Ernest’s big red jeep was parked just in front of his house, and after saying goodbye to the young man who had been sitting with Jahfar while I had toured the site with Ernest, we all piled in – me, Ernest, Jahfar, and the small child who, Ernest now explained, loved to be with him. “He has been with me all day – I need to return him to his mother,” he said with a chuckle. Climbing into the backseat of the jeep, I reminded Ernest about one other time I had gotten into a similar red jeep with him, when he and a German friend of his had driven BraSibi and me to a mortuary in Accra early one morning. “Ah yes,” he said, remembering the incident well, “it was my friend Andrea who drove us.” I had known that, like me, Ernest had had no desire to go to the mortuary or spend any time with the family from whom Koro had been entirely estranged, who had arrived from the North the day before to retrieve Koro’s body for burial. The only reason I was going was to recover some of the belongings they had taken from the shack, before I had had a chance to go up there – as I, too, had only just arrived. BraSibi, ever of assistance, was accompanying me, and it was he who had insisted that Ernest go with us, though I had never really understood why.
I rode in the backseat of two privately-owned vehicles that day, both SUVs of some sort, one taking me to the mortuary and then one taking me to the home of some supposed relative of Koro’s, and inside both I felt like a child; with my feet barely reaching the floor in those big backseats, it was as if I was nine years old again, getting in the backseat of my father’s fancy car, to go on a ride to some destination I had no desire to visit – just fulfilling an obligation that someone else thought I should have. These SUVs felt fancy simply because they were not public transport – I had perhaps only once or twice before ridden in a privately-owned vehicle in Ghana, and I had felt so bizarrely, awkwardly privileged getting into them. It felt nearly as awkward to be getting into this one now – shouldn’t we be walking? This was the first time I had gotten into a vehicle since the ride from the airport to Kokrobite, and it had been wonderful to have a break from these noisy machines. Now I had the sensation of being back inside the belly of the beast, swallowed up. I remember feeling the same thing on that unpleasant day so many years ago, when I left the mortuary in that second huge SUV, with people I had never met before – again feeling like a child just doing what I was told. But at least I had had BraSibi sitting faithfully at my side, shepherding me through that trying day.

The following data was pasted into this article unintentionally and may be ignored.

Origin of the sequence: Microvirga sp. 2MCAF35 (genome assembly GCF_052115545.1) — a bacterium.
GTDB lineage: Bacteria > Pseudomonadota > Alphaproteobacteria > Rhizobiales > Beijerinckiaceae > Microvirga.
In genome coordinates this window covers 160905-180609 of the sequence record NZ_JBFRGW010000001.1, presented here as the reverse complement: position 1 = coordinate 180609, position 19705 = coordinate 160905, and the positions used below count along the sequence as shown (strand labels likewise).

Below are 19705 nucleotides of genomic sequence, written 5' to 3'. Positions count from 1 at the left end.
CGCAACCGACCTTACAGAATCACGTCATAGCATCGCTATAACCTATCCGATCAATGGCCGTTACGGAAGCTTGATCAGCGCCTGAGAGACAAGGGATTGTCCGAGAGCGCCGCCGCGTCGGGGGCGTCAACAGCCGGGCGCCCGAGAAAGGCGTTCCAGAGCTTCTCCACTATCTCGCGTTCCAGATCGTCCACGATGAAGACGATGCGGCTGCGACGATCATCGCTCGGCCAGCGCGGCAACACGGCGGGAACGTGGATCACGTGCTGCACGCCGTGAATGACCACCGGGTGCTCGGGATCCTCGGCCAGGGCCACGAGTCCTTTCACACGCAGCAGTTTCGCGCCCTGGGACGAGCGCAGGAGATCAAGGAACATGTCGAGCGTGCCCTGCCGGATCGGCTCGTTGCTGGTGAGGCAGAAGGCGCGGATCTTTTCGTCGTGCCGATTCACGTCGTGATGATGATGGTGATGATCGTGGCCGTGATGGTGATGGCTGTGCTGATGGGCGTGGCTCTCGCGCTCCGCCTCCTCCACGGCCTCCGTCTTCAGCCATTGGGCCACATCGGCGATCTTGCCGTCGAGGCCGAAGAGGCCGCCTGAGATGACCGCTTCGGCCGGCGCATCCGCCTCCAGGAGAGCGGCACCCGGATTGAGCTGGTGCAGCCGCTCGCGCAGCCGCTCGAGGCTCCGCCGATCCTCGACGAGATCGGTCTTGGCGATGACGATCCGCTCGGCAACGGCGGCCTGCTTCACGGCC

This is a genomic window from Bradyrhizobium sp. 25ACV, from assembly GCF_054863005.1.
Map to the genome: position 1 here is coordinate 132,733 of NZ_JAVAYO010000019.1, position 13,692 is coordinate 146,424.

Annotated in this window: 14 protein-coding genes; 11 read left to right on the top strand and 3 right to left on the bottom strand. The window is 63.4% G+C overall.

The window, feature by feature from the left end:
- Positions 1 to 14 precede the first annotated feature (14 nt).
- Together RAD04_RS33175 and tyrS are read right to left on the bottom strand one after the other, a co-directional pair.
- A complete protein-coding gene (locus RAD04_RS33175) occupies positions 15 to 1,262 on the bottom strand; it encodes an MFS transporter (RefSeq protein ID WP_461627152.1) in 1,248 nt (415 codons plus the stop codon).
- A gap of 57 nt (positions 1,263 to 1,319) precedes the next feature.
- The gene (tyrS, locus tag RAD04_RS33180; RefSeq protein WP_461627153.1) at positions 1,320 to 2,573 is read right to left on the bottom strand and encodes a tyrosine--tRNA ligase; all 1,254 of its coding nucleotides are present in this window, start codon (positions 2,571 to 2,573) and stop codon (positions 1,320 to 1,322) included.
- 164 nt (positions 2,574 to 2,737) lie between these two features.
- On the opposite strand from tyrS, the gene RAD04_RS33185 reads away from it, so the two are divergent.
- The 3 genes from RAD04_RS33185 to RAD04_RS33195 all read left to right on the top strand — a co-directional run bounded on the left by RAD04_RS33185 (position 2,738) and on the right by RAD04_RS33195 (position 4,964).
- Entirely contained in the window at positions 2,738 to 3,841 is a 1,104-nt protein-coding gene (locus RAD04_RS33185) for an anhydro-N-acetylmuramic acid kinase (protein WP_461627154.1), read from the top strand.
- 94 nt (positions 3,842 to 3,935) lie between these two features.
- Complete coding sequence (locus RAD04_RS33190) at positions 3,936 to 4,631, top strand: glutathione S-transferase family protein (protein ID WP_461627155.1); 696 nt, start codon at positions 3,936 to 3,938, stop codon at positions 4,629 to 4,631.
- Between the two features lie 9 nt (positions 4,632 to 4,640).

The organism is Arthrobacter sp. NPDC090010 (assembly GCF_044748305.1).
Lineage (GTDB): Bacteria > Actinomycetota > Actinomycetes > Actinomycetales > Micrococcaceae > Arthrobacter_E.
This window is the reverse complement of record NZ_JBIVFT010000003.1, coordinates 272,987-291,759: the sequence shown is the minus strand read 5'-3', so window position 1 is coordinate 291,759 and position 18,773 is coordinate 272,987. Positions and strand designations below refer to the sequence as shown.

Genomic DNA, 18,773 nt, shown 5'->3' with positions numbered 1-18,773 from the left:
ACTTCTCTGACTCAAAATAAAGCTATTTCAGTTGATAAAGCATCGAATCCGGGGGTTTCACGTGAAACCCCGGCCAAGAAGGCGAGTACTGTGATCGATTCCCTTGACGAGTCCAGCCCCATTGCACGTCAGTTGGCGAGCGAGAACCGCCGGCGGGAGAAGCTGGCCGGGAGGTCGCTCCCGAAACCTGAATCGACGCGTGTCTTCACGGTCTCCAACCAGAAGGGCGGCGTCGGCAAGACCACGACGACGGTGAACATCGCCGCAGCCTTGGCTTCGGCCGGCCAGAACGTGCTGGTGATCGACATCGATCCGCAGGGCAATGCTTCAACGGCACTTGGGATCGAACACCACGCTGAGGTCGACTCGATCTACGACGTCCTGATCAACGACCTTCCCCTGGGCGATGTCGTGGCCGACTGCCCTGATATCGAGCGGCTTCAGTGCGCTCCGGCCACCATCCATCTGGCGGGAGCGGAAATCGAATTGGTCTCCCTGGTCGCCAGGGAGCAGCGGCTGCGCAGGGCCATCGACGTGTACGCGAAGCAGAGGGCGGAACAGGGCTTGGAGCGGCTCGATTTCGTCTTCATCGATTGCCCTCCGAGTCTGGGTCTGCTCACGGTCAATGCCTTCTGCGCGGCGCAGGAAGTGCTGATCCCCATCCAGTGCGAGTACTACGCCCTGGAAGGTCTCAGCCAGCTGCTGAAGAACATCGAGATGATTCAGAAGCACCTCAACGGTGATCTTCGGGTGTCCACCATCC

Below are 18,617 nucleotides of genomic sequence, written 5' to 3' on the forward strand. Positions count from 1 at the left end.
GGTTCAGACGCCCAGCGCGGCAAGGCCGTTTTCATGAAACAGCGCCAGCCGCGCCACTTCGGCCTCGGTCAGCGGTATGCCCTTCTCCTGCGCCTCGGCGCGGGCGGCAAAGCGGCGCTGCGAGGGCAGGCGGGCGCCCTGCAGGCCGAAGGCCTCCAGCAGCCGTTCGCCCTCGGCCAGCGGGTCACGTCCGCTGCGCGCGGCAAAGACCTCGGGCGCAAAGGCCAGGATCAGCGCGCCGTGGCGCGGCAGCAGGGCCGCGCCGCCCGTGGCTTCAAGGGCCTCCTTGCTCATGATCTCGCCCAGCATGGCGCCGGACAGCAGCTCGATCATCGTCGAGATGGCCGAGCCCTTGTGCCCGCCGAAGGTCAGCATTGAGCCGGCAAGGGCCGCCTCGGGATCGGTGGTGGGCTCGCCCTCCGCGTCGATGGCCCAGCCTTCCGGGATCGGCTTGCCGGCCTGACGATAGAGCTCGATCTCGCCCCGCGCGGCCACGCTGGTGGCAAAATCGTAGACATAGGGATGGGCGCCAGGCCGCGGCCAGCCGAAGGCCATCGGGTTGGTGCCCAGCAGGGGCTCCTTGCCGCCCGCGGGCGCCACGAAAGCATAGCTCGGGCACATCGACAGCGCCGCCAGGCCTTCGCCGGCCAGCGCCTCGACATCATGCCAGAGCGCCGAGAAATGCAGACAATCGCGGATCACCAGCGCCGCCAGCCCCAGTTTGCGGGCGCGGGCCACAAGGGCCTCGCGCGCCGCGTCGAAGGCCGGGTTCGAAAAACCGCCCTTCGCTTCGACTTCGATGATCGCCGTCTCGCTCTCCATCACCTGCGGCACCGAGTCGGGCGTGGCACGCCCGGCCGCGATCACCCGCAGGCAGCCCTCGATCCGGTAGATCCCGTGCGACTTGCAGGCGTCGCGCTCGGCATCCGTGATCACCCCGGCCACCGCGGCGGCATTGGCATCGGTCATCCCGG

Now, as we started down the road, Ernest spoke to Jahfar, who sat up front holding the little boy, in a local language, and by Jahfar’s reaction, I could guess that Ernest was explaining some bit about the story of our losing Koro. We drove back down to the main road, turned left towards Kokrobite, passed the next road – the middle road across from AAMA, which Ernest now pointed out was the one that Koro and I used to take out to the shack, and then turned up the next road over. At BraSibi’s house, one of his daughters told Ernest where we could find him – he had been staying at another house nearby, which he was caretaking while its owner was in England.
Getting back into the car, Ernest sighed and said that, as to Koro’s untimely passing, “Still I question, ‘Eh, why? How?’ …And then I say, ‘No, this is not God’s doing.’ Eh, it is too much,” he said, shaking his head. “No, this I can never understand.” Ernest’s way of thinking about Koro’s death was clearly very different from my own; I had never felt the need to question the workings of the Universe, or the unfolding Path I traversed through my life, and somehow this had especially been the case when I lost Koro – I could never bring myself to question why. I stayed quiet in the backseat, just listening and observing, taking it all in...
We stopped at another house not too far from the first, and Ernest and I got out of the car, Jahfar staying behind with the child who had now fallen asleep in his lap. Ernest knocked on the metal door in the tall cement wall bordering the large compound, and after a short wait, he was walking inside, with me following behind. …And then there was BraSibi – an older, greyer, perhaps slightly shrunken BraSibi, quiet as he always was, moving slowly and looking quite taken aback.